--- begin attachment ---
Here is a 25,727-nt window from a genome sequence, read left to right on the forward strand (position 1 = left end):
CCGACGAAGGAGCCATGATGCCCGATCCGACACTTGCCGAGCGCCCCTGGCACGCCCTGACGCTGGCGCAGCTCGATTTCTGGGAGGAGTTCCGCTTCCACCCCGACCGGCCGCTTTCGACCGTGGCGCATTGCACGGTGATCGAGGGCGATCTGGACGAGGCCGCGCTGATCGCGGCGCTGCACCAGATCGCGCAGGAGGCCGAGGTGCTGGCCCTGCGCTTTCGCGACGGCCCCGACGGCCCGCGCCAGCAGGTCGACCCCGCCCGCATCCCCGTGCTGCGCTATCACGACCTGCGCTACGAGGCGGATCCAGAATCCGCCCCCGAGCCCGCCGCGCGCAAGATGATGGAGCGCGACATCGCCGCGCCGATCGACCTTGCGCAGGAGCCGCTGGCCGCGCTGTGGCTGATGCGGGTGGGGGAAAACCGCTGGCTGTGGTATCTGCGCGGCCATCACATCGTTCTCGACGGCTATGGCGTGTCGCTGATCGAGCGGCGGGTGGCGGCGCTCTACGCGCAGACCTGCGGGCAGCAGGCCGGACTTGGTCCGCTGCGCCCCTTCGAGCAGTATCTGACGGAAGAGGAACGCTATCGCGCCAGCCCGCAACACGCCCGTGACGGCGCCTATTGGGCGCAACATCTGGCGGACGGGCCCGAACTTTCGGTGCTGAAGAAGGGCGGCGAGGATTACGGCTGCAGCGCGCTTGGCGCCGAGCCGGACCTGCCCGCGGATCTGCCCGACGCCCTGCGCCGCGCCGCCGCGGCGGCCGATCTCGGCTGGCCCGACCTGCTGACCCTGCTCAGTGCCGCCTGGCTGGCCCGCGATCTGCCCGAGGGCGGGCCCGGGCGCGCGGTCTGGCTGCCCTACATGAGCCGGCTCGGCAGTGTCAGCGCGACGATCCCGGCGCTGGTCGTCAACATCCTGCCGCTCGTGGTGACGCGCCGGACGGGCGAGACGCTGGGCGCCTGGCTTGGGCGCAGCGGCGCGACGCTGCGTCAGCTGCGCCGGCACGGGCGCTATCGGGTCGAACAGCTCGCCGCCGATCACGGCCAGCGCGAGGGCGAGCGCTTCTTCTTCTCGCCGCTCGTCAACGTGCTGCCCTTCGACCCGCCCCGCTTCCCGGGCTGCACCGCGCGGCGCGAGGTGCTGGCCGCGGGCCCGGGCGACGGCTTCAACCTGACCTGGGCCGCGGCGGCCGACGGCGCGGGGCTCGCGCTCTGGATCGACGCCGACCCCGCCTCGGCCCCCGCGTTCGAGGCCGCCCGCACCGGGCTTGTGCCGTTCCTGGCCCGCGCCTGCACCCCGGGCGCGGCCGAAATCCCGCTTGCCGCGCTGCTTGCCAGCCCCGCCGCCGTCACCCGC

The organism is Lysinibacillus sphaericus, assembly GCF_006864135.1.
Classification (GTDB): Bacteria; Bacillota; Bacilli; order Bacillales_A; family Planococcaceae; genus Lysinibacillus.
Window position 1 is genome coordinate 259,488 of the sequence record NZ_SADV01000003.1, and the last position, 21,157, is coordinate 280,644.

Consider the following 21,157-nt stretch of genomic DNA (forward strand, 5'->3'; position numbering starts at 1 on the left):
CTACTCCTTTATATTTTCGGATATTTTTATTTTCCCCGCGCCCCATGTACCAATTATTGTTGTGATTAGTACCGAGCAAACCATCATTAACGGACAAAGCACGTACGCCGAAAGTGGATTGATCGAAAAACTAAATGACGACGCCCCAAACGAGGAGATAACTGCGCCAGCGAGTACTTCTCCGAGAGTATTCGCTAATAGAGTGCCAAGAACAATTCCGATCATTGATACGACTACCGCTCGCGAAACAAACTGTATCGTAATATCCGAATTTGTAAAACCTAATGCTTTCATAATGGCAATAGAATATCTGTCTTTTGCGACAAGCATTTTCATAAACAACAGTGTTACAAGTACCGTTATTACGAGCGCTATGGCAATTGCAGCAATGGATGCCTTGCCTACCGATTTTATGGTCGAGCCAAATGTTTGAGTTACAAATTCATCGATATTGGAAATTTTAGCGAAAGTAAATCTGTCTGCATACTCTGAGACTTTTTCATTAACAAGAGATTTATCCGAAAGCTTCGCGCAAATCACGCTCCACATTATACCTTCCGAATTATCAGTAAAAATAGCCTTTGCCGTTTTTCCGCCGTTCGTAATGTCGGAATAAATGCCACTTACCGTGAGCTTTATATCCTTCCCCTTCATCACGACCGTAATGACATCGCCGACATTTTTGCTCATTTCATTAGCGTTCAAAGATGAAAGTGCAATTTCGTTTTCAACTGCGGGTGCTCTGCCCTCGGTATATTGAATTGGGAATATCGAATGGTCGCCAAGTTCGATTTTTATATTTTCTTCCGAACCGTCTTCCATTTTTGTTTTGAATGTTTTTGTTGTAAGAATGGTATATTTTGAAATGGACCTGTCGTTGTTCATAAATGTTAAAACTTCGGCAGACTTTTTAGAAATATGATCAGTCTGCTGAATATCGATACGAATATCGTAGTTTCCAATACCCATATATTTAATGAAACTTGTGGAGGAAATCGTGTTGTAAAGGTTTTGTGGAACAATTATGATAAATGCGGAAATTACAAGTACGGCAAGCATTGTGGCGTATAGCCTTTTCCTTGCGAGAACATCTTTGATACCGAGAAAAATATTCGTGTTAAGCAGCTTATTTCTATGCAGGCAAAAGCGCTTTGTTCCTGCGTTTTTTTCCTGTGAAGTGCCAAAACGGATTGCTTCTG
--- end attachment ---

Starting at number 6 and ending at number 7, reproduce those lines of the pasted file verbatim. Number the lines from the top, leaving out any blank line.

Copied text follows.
Consider the following 21,157-nt stretch of genomic DNA (forward strand, 5'->3'; position numbering starts at 1 on the left):
CTACTCCTTTATATTTTCGGATATTTTTATTTTCCCCGCGCCCCATGTACCAATTATTGTTGTGATTAGTACCGAGCAAACCATCATTAACGGACAAAGCACGTACGCCGAAAGTGGATTGATCGAAAAACTAAATGACGACGCCCCAAACGAGGAGATAACTGCGCCAGCGAGTACTTCTCCGAGAGTATTCGCTAATAGAGTGCCAAGAACAATTCCGATCATTGATACGACTACCGCTCGCGAAACAAACTGTATCGTAATATCCGAATTTGTAAAACCTAATGCTTTCATAATGGCAATAGAATATCTGTCTTTTGCGACAAGCATTTTCATAAACAACAGTGTTACAAGTACCGTTATTACGAGCGCTATGGCAATTGCAGCAATGGATGCCTTGCCTACCGATTTTATGGTCGAGCCAAATGTTTGAGTTACAAATTCATCGATATTGGAAATTTTAGCGAAAGTAAATCTGTCTGCATACTCTGAGACTTTTTCATTAACAAGAGATTTATCCGAAAGCTTCGCGCAAATCACGCTCCACATTATACCTTCCGAATTATCAGTAAAAATAGCCTTTGCCGTTTTTCCGCCGTTCGTAATGTCGGAATAAATGCCACTTACCGTGAGCTTTATATCCTTCCCCTTCATCACGACCGTAATGACATCGCCGACATTTTTGCTCATTTCATTAGCGTTCAAAGATGAAAGTGCAATTTCGTTTTCAACTGCGGGTGCTCTGCCCTCGGTATATTGAATTGGGAATATCGAATGGTCGCCAAGTTCGATTTTTATATTTTCTTCCGAACCGTCTTCCATTTTTGTTTTGAATGTTTTTGTTGTAAGAATGGTATATTTTGAAATGGACCTGTCGTTGTTCATAAATGTTAAAACTTCGGCAGACTTTTTAGAAATATGATCAGTCTGCTGAATATCGATACGAATATCGTAGTTTCCAATACCCATATATTTAATGAAACTTGTGGAGGAAATCGTGTTGTAAAGGTTTTGTGGAACAATTATGATAAATGCGGAAATTACAAGTACGGCAAGCATTGTGGCGTATAGCCTTTTCCTTGCGAGAACATCTTTGATACCGAGAAAAATATTCGTGTTAAGCAGCTTATTTCTATGCAGGCAAAAGCGCTTTGTTCCTGCGTTTTTTTCCTGTGAAGTGCCAAAACGGATTGCTTCTG